David, to your question – Is compensation the only tool for managing sales performance? No! Even the term ‘managing sales performance’ seems limiting.

    Besides Pink’s book, another book that ties into the subject is called Influencer by Patterson and others. Their premise is that we all need to influence others – and what it takes to do so. Key is knowing which behaviors you want to influence and then they lay out what all good influencers do. I don’t recall $$ being one of them.

    From working with sales teams over the last 20 years, I have to say that incentives just for admin actions is a short term fix at best. And it is a way for lower performers to continue to stay out of selling activities and be rewarded for it. The high performers resent it…and will still not do it.

    Activiites need to be tied into the ‘what’s in it for them’ – and that might be different for each person. One comp plan I saw years ago was that the high performers could earn $$ towards administrative assistance to do these things…allowing them to spend even more time on selling activities – and everyone benefited.

    Great discussion!

    • Nancy, thanks for joining the discussion. Your experience tends to align with mine. One of the major challenges is that too often managers use just one tool—the compensation plan—to manage performance and to motivate people to do what they need. A lot of research shows compensation (even for sales people) doesn’t motivate the behavior we want as effectively as we hope.

      More importantly, managers have many other tools for managing performance, one of the most important it the performance planning process. Managers must look at all the tools in their tool box, using the most appropriate to drive the behaviors and results they expect.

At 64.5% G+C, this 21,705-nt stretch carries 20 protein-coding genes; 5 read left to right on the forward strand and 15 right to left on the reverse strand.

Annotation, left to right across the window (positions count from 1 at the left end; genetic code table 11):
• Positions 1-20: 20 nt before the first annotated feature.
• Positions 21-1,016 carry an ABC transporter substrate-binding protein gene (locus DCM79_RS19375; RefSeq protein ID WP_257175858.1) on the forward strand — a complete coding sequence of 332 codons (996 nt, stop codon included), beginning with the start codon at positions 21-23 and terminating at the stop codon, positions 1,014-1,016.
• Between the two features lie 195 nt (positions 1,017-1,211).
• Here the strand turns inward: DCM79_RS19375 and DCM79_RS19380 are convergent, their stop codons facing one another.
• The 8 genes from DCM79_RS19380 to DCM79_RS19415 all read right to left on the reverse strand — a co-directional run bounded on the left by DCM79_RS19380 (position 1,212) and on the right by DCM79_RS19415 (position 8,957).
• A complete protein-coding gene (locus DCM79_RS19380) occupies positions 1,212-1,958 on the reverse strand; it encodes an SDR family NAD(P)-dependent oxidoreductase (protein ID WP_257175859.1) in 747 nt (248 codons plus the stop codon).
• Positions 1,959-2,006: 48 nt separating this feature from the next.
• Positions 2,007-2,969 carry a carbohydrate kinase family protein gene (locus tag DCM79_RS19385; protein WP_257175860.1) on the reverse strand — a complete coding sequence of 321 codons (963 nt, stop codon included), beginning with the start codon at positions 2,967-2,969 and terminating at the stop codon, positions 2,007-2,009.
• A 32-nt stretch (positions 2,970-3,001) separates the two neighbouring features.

Thanks for contributing. Regards, Dave

  10. Ivano Concas permalink

    The best motivation is to demonstrate that what you are reqesting is useful for the salesperson-self.

    Demonstrate that reports are red. Demonstrate that there is a use of information filled on CRM to update strategies and inventory. Demonstrate that preparing a salesperson with course on product or selling tecniques is for increase his efficience and efficacy.

    Demonstrate that today is necessary one step back to do tomorrow two step ahead.

    • Ivano, great comments! You raise some interesting points. Too often, we fail to communicate to the sales person what we are trying to achieve, why it’s important, and why they should do it. We tend just to dictate it, this is ineffective. We need to show sales people how what we are doing makes them more effective and helps them win more business.

      Sometimes, we need sales people to do things, not because it makes them more effective, but it makes the organization more effective. Reporting often falls into this category. If the sales person understands the business need and importance, and there is no other way to get the information, it’s been my experience they will do it. However, too often managers ask for reports and don’t use the information—this is a waste of everyone’s time. If a manager is asking for a report they must use the information.

      Thanks for adding to the discussion.

  11. Mike Doherty permalink

    Incentive compensation plans do drive sales behavior; unfortunately, they do not drive administrative or participation behavior. I agree that incentive compensation should not be tied to task accomplishment. Administrative, participation and personal development are the cost of entry into the sales position. Somehow, we need to find a common goal between managements need for the extraneous task completion and a salespersons avoidance of those tasks. We need to show the salesperson what’s in it for them.

    • Mike, thanks for the comment. Incentive compensation is just one of the tools that sales managers have to drive sales behavior. There are a number of other critical tools managers may leverage to produce better results. As always, they are best applied when the sales person understands what’s in it for them.

      Thanks for the comment!